My Story, What Got Me Here
When I was growing up, I found telling stories to other people electrifying! I loved it, so I performed at my church, and throughout elementary, middle and high school. I learned I was good at performing, which intensified my love because people praised me for my ability. I was state ranked for reading poetry and short stories in forensics (a.k.a. speech team) while in high school, when I also learned how to listen and use criticism. I went on to earn my undergraduate and graduate degrees in Theatre at impressive schools and was living the dream! Acting jobs supplied half of my income, my simultaneous career was massage therapy. I was in heaven! Then, I believed that moving to a bigger market like Los Angeles would mean I would have bigger success. I worked on GREY'S ANATOMY and with Garry Marshall. My acting career was on fire! At the same time, I discovered teaching is a great joy for me, a familial tradition.
Teaching. I found that sharing something I love so much and helping others open doors to skills they have fed my soul. While earning my Ph.D. in clinical psychology, I was teaching at Pasadena City College. There, I met some of the most wonderfully challenging students I've ever worked with who helped me become a better teacher and person. You see, the people who already share your love can be easier to teach because they already are convinced the time you are in class together is valuable. I learned to work with challenges of all kinds. At first, I was angry that the students did not want to be professional actors. Then, I realized many students I taught in the past - who loved theatre - often went into other fields. The skills I was offering were fun and could be applied in a variety of situations. Articulating the usefulness of these skills was helpful to myself, supported by what I was learning in psychology, and opened the students' hearts and minds to the magic of using imagination to communicate.
Fast forward to accepting a post as Head of Movement for Actor Training at Northern Illinois University. I moved from Los Angeles to Illinois with my family while accepting what I thought was going to be the job of my lifetime. Life has a funny way of laughing at you when you think you've arrived at your destination. You see, the combination of having a degree in psychology, being a researcher, and working in a department with only practical teachers (not researchers), made me painfully aware of standard ethical breaches dismissed as "that's how it's always been." Theatre training has often been a cult of personality and this department was no exception. I was not strong enough to impact that culture and learned very early in my time there that I did not belong. Eager to move on, I resigned after my third year.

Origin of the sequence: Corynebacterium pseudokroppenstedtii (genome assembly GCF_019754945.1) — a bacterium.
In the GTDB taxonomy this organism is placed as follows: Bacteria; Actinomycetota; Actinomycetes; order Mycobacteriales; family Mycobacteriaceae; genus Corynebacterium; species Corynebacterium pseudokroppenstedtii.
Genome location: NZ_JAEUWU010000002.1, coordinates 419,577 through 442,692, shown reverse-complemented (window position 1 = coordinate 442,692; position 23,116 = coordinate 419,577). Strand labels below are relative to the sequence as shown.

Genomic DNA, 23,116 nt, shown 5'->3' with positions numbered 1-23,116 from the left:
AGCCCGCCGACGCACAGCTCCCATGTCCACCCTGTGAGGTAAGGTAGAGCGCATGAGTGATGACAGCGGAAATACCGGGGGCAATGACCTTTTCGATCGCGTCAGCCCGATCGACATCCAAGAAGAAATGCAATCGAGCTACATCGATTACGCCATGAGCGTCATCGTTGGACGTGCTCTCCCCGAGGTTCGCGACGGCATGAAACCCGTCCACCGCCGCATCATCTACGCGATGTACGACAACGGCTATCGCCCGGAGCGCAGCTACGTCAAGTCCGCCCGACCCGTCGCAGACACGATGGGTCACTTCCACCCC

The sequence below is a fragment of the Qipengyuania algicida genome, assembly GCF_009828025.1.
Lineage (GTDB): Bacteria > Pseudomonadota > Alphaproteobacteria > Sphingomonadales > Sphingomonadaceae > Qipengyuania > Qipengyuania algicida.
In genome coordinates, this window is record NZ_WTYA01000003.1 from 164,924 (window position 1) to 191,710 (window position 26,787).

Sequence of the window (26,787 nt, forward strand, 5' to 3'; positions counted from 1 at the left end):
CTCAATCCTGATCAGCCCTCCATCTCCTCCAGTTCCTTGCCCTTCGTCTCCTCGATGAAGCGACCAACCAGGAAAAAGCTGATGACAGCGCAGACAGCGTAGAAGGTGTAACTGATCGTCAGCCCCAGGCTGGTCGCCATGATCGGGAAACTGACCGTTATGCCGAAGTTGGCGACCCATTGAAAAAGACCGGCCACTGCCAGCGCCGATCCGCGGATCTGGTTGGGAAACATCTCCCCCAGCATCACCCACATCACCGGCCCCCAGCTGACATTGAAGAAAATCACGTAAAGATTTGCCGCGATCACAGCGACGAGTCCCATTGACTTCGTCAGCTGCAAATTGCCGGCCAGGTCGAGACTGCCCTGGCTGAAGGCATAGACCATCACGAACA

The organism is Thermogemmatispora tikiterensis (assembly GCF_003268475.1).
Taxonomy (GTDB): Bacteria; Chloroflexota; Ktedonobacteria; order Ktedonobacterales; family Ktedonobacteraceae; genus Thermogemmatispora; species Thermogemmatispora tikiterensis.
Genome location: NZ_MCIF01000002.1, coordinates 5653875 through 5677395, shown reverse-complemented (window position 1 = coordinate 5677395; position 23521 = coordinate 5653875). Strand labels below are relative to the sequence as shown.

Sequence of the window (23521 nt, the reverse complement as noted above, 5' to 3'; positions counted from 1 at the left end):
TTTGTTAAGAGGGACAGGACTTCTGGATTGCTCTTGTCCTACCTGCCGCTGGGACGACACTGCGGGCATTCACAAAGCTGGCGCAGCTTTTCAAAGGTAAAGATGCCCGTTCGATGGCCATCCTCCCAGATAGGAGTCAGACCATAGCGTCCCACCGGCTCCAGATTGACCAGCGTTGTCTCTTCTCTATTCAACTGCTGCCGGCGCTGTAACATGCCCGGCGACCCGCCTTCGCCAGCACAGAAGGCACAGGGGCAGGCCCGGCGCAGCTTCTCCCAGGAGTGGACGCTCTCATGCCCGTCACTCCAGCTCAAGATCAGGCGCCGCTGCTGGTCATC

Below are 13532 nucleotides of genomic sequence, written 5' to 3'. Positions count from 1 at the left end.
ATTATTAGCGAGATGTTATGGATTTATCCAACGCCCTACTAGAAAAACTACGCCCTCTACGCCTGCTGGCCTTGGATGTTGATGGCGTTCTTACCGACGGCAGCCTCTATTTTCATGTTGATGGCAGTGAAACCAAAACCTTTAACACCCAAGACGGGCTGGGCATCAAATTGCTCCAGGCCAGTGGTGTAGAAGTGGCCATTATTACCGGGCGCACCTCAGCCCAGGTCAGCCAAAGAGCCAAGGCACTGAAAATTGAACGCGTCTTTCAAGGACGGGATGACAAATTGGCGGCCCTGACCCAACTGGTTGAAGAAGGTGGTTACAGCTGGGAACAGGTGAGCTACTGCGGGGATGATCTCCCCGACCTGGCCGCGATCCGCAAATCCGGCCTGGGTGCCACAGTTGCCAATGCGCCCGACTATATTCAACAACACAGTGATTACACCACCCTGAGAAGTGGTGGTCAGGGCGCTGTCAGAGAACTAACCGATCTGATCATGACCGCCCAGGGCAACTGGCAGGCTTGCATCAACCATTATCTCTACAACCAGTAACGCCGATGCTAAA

Bad experiences don't define you, they refine choices. Thankfully, I have lived long enough that one teaching post, however bad, was an outlier. The way those colleagues behaved toward me was not all personal, though it felt that way. I've had the good fortune of admiring colleagues in the past who would sit down and talk with me about any challenges we faced together with generosity and kindness. Conflict is part of life. That said, get out when the getting is good. Waiting (when you know in your gut leaving is the best for all involved) often gives other people more opportunities to be hurtful. If the decision to go has been made, just leave. A better time to exit does not exist. Remaining in an unhealthy situation tends to steal joy and cause what is already bad behavior to become worse. When people behave badly, this is not a reflection of you, their actions are insights to the flaws you remind them of within themselves. Another way to say this is being triggered by other people happens. Not owning your own baggage makes big messes. Adults get therapy and work on those issues. Perhaps if everyone got therapy, life might be full of brave and honest people.
Create your life. What's great about bad situations is they clearly help identify what doesn't work in life. I know what's important to me: my family, living with integrity, laughing, helping others learn to be their best selves, and being as healthy as I know how to be. If I identify factors in my life that do not support these areas, I make changes. Sometimes those changes are jobs, sometimes adjusting boundaries in relationships, sometimes altering my perspective or approach. I do know sharing the magic in life is worth taking risks. I've been lucky enough to run my studio, BodybyHeather.com, where I'm my own boss helping others foster ease in their bodies - and I'm teaching grad students at Roosevelt University this summer. I'm still working on my research, writing, and discovering ways to contribute that make me feel satisfied and engaged. Bad and good occur side by side in life. Choose what you want to create.
Copywright 2019 Dr. Heather Corwin